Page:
Friday, February 19, 2016

Just Happy

The days leading up to the contrast I drink and the circular machine my body is sent through leave me with anxieties that would cause my body to explode if that were possible. I hate it. But it must be done. I want to know.

Scan day on Monday came with a treacherous drive to Chapel Hill. Two cars were flipped outside of Raleigh, and several more were sitting on the side of the interstate after hitting an icy spot in just the right way. The journey was slow. I called to make sure the hospital was taking patients. They were. I was told not to worry if I was late.

The travel to the hospital was worrisome. Worrisome because of the freezing rain, but also because this scan seemed different to me than others. Of course I am always scared, but this one came with such high hopes. A radiologist in September believed radiation could get the 13 mm nodule in my right lung under control allowing me to stay on my current treatment, TDM-1. It makes me feel far less sick than my previous ones, so losing it is a big deal. Others that follow will physically alter my quality of life in a bad way.

Cyber-Knife radiation ended in mid-November. During that time I did not receive any other treatment so my cancer cells were free to do what they will with no TDM-1 to smack them back. Soon I would know how my tiny tumor responded to the radiation and how any other mutated cells settled in my tissues were behaving.

Walking down that long hall to the place that would reveal good news or bad, I felt that sensation again. The one that makes me think: is this how it feels to walk to a place of execution? That is extreme I know, but my mind goes there. 

At 2:00 pm, Greg and I were sitting waiting for my Physician’s Assistant to give us the news.

Will her words leave me shaking violently as I continue walking on this tight rope of life? Staying balanced is hard.

The quiet knock on the door came. Bracing myself with a deep breath, I looked in that direction.

The door opens and the tiny person I am so familiar with these days appears. She has a smile on her face. Not just a smile but a big, genuine, every muscle used kind of smile. Her smile was directed at me.

I waited before saying anything hoping what I was seeing was not my mind playing tricks on me.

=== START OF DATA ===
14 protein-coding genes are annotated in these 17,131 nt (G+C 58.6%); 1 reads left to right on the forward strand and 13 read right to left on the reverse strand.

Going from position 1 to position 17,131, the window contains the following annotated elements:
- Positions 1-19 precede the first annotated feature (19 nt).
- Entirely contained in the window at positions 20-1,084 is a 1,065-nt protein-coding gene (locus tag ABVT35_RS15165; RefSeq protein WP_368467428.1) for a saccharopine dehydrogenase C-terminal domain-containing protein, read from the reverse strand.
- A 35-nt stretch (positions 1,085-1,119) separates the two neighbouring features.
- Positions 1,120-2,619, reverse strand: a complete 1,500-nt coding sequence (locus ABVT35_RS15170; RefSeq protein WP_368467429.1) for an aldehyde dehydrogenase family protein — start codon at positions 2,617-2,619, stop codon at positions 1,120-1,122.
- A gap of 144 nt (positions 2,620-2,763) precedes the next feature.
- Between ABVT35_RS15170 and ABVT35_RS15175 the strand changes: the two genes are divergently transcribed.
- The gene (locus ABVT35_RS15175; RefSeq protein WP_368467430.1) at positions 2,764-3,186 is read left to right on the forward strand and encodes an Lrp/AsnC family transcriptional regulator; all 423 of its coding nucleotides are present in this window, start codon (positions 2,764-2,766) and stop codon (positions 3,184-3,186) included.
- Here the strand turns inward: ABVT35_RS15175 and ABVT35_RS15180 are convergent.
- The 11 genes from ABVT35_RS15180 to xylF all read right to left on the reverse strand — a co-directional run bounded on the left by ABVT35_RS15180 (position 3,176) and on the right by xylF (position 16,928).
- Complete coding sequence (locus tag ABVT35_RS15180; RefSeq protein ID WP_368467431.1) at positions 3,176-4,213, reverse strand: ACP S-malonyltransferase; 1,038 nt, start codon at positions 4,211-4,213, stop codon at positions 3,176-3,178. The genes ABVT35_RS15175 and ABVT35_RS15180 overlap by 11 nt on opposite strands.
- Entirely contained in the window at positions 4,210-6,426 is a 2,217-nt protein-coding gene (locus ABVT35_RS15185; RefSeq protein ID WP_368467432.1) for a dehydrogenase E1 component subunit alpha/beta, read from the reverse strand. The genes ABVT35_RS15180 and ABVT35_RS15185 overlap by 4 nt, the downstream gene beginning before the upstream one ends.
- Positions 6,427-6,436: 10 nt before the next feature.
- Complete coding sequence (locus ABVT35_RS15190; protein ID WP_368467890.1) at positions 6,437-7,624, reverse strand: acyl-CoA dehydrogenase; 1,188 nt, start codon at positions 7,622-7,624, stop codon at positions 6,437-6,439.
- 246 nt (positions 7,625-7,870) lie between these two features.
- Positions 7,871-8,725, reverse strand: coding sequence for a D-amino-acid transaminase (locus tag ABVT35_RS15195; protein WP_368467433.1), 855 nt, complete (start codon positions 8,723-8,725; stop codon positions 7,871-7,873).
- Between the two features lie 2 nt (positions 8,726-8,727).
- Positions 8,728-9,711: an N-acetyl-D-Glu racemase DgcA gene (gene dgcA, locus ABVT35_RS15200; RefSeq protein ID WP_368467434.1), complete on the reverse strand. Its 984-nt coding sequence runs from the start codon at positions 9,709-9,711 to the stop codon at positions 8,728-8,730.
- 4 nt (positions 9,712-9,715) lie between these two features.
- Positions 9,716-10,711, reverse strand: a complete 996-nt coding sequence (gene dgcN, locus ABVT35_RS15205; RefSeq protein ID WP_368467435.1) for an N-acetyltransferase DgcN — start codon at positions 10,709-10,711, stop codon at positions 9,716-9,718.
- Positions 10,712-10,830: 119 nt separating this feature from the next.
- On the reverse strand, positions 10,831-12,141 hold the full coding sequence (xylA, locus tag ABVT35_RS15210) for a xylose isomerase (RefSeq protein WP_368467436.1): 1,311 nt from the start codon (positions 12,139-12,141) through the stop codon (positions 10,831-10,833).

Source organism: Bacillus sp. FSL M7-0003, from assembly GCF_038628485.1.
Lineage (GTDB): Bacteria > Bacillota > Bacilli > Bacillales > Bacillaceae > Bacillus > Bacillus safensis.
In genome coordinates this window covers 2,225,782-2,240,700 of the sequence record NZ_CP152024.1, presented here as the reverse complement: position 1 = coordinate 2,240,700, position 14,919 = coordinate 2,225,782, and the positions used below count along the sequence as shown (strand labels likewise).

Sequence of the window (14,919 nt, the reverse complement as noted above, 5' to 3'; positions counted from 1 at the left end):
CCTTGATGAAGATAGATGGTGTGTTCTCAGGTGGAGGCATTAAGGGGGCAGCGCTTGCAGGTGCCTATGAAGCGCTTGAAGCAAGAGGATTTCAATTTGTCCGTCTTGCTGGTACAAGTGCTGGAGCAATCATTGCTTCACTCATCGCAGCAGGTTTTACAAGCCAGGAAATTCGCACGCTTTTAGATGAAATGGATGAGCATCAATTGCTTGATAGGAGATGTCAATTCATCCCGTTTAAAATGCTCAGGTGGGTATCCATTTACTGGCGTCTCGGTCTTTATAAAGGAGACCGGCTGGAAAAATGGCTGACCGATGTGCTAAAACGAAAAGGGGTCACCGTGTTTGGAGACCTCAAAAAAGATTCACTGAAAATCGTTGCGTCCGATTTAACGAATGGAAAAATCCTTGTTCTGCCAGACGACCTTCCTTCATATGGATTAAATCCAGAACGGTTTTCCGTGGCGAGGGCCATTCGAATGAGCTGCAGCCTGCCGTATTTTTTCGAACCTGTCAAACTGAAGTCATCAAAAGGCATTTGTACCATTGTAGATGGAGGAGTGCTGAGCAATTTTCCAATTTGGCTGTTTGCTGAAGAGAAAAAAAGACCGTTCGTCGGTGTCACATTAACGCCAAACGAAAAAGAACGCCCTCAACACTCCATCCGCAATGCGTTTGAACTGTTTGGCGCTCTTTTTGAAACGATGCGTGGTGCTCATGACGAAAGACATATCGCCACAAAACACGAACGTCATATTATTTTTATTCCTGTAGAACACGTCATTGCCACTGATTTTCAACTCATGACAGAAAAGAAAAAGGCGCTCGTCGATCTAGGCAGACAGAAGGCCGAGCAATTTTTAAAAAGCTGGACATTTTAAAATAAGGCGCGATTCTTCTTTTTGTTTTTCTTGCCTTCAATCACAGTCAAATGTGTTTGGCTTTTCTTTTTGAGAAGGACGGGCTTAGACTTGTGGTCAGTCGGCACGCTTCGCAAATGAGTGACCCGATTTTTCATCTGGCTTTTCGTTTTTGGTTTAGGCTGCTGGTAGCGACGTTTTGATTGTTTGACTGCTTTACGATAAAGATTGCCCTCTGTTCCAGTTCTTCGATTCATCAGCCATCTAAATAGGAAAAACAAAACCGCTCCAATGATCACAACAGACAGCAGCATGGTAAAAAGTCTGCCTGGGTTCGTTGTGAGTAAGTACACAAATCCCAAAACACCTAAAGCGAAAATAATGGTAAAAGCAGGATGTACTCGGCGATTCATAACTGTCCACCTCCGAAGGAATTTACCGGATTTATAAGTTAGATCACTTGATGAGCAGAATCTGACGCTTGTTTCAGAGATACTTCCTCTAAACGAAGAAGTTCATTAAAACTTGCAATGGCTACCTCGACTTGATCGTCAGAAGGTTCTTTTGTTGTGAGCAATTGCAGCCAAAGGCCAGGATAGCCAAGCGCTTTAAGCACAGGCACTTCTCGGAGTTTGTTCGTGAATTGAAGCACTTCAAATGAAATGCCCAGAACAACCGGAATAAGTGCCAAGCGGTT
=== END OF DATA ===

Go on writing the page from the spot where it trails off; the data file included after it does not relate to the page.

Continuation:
“It is good news!” she said.

“Yes!” I screamed, arms raising above my head, hands soon cradling my face incredulously.

How could it be possible that I was getting such good news?

For a few minutes the three of us celebrated. We looked at the scanned pictures. My lungs were clear. My body was clear. 

Then she says, “This is a preliminary read from the radiologist.”

My endorphin levels began to drop.

"There is a 1-2mm hypodensity in your liver. I don’t want you to worry about it. It is something we will take a look at in three months”.

Not worry?  

Uh, sure, okay . . . I don’t think that is going to happen.

That is one of the hard parts of cancer. There is always something to worry about. Whether it is white blood cell counts, platelet counts, the liver or the kidneys failing, or crappy little hypodensities that may not be cancer, but are scary nevertheless.

With this news from the best scan I have had in almost three years showing the fantastic result of Cyber-Knife radiation and what it can do to cancer, it might be expected that I would walk out of that hospital with no other thought than this is one of my best days ever! Of course, it is a great day. But, great days never seem to have that feeling of long-term elation that I imagine. It might be similar to how an Olympic gold medalist or of someone who wins the Super Bowl possibly feels. The person works so hard to accomplish a goal, but once they get there it is not as they expected. The reason? There are other feelings accompanying great events. Happiness of course, but fear, sadness, more pressure to perform, and guilt are all part of that package.

For me, such news doesn’t block out those emotions. Fear is never gone. Like the fear of a crappy little 1-2mm hypodensity—that may be nothing at all, but still. Guilt remains present because so many people have not had scans like mine. Then there is this one: the gut-twisting confusing feeling that comes after advancing to the next round of this game of Russian roulette. This game is tiring. Good results simply mean that in three months I have to play the game again. The tremendous anxiety, the fear of a bad result must be played-out all over again. Can’t it all just go away?

Emotions that negate happiness are made real especially when your PA says to you, “We know cancer is there. We just can’t see it.”

All my hopes of being cured—if that were somehow possible, but I keep hoping—were washed away by those words.

So, while people might think such wonderful news as this should leave me with a permanent smile on my face, my brain can’t let go of the other emotions--the guilt, the sadness, the fear--that wrap around me as I go from one scan to the next.

I am happy. Please don’t think I am not. It plays a bigger role than the others right now. But, it would be such a different world for me if I could be just plain, unadulterated happy without all the other emotions seeping in to take away what really is . . .